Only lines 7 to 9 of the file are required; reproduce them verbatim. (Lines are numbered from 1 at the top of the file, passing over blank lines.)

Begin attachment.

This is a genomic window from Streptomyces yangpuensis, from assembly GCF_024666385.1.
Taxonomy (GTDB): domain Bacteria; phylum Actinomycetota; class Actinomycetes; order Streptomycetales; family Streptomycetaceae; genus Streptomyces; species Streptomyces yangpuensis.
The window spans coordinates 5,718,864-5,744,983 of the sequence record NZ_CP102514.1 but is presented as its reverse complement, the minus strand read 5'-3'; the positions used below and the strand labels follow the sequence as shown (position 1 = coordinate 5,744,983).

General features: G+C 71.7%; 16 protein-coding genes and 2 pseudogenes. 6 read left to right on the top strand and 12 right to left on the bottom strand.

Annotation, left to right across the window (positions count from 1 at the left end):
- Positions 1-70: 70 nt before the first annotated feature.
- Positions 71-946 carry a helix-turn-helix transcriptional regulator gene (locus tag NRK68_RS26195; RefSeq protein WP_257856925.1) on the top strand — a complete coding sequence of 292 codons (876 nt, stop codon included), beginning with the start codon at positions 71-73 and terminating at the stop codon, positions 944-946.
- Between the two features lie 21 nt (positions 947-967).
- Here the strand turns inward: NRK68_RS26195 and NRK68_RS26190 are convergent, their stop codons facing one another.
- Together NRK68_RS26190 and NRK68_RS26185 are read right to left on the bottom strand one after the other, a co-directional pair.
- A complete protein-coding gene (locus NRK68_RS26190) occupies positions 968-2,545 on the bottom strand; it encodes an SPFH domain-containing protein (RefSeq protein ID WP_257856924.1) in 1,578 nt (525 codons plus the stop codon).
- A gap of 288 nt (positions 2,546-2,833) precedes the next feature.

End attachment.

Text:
- Positions 71-946 carry a helix-turn-helix transcriptional regulator gene (locus tag NRK68_RS26195; RefSeq protein WP_257856925.1) on the top strand — a complete coding sequence of 292 codons (876 nt, stop codon included), beginning with the start codon at positions 71-73 and terminating at the stop codon, positions 944-946.
- Between the two features lie 21 nt (positions 947-967).
- Here the strand turns inward: NRK68_RS26195 and NRK68_RS26190 are convergent, their stop codons facing one another.